A lot of stuff has changed for me in the last month; but most importantly, I’ve actually started exploring Europe – and I’ve loved every second of it. Europe is just undeniably cool, and there’s cool stuff everywhere. Since I can’t talk about everything I’ve seen in the last month, I’ll just hit some of the highpoints here: I’ve seen (depending on the ranking) the third and fifth largest cathedrals in the world (the Seville Cathedral and the Milan Cathedral, respectively). The Milan Duomo is awe-inspiring – it stands in the middle of a piazza – a monolithic testament to the power of hard work and dedication. I got to visit CERN (The European Organization for Nuclear Research), a potentially once-in-a-lifetime experience. The trip definitely brought my (not-so-inner) science nerd out – I can tell you that. That same weekend, I visited Bern, the capital of Switzerland and currently my favorite city in Europe. It’s just an amazing city – it’s surrounded by the Swiss Alps, it’s clean, has great views and great food; there’s nothing not to love (except for the price of drinks – I feel like I spent a whole paycheck on those). My favorite experience of my last month, however, has to be the moment I realized how amazing it was to travel. It hit me when I visited Pisa (this was prior to the other trips I’ve talked about); to see, and then actually walk to the top of, the Leaning Tower of Pisa, to experience the baptistery and cathedral, was transformative. And now, just to close things out, some pictures of my experiences from the last month:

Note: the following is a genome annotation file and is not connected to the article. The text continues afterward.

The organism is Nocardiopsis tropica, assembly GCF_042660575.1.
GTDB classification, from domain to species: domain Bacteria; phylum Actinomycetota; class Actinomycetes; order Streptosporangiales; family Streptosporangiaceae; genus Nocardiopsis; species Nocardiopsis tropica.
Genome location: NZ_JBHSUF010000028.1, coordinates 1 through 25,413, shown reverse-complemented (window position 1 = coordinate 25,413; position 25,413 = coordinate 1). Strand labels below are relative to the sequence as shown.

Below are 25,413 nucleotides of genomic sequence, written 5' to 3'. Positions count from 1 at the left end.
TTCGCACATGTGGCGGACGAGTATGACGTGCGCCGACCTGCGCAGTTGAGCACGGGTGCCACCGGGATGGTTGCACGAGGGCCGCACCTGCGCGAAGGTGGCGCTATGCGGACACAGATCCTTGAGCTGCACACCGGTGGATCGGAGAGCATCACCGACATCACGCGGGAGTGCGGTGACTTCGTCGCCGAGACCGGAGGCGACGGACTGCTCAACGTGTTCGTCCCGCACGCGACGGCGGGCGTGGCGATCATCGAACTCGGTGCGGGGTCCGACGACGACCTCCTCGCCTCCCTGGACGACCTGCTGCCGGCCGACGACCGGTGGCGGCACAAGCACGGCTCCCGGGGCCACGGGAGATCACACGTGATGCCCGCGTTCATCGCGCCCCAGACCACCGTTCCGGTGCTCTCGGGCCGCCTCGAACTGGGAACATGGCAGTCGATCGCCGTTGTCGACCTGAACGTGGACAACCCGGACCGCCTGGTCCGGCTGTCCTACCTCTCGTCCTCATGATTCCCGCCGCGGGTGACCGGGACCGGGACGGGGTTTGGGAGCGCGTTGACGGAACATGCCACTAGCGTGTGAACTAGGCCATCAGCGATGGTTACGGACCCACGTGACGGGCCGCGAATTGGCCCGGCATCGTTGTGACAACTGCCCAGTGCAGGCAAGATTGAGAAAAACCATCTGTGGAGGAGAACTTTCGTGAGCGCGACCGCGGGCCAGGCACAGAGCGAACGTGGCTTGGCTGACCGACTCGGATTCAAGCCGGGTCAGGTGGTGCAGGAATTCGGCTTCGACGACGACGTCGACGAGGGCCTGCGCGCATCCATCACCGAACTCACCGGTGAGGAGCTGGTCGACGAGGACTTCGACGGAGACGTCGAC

It’s surprising, sometimes, to think back on just how important small things are in your life. This summer, when I was taking classes in Norman, one of those small things was eating at Qdoba, one, two, three times a week. Unsurprisingly, food remains a important (and arguably not so small) component of my daily life. There are some great sandwich shops in Arezzo, Dal Moro and Dietro le Quinte being the most noteworthy. The sandwiches are amazing, but there’s something else that’s even better: Gelato. I freely confess that I have become a bit of a gelato snob – there’s just something about it, especially at Sunflower here in Arezzo, that’s just amazing. I think I’d have to say it’s the best ice cream (and really it’s not ice cream – it’s gelato) that I’ve ever had.
Another small thing that I’ve really come to love is walking everywhere. I’ll grant you, sometimes it takes a while to get somewhere, but the very experience of walking is incredible. It’s calming and you experience so much more of the city that you’re in. I’ll miss not being able to walk everywhere when I get back to the states (although the climate will probably make me appreciate the benefits of having a bike or a car).